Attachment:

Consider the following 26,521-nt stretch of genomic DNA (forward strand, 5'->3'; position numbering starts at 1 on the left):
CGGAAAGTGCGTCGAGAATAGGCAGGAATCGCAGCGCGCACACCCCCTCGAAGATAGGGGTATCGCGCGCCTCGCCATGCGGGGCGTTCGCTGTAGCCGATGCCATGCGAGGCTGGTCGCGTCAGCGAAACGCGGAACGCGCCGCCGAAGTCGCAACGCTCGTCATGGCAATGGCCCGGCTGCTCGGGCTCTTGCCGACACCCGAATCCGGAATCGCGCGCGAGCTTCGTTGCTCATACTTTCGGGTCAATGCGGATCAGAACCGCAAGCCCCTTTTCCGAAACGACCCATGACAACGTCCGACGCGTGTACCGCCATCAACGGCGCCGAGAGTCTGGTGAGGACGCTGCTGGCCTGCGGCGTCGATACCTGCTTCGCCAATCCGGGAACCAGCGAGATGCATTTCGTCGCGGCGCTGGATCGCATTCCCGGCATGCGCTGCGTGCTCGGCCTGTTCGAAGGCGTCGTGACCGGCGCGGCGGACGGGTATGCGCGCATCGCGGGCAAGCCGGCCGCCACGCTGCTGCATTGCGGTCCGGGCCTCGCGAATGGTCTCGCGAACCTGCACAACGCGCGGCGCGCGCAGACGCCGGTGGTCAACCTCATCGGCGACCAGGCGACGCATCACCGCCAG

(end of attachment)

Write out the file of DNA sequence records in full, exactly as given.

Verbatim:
Consider the following 26,521-nt stretch of genomic DNA (forward strand, 5'->3'; position numbering starts at 1 on the left):
CGGAAAGTGCGTCGAGAATAGGCAGGAATCGCAGCGCGCACACCCCCTCGAAGATAGGGGTATCGCGCGCCTCGCCATGCGGGGCGTTCGCTGTAGCCGATGCCATGCGAGGCTGGTCGCGTCAGCGAAACGCGGAACGCGCCGCCGAAGTCGCAACGCTCGTCATGGCAATGGCCCGGCTGCTCGGGCTCTTGCCGACACCCGAATCCGGAATCGCGCGCGAGCTTCGTTGCTCATACTTTCGGGTCAATGCGGATCAGAACCGCAAGCCCCTTTTCCGAAACGACCCATGACAACGTCCGACGCGTGTACCGCCATCAACGGCGCCGAGAGTCTGGTGAGGACGCTGCTGGCCTGCGGCGTCGATACCTGCTTCGCCAATCCGGGAACCAGCGAGATGCATTTCGTCGCGGCGCTGGATCGCATTCCCGGCATGCGCTGCGTGCTCGGCCTGTTCGAAGGCGTCGTGACCGGCGCGGCGGACGGGTATGCGCGCATCGCGGGCAAGCCGGCCGCCACGCTGCTGCATTGCGGTCCGGGCCTCGCGAATGGTCTCGCGAACCTGCACAACGCGCGGCGCGCGCAGACGCCGGTGGTCAACCTCATCGGCGACCAGGCGACGCATCACCGCCAG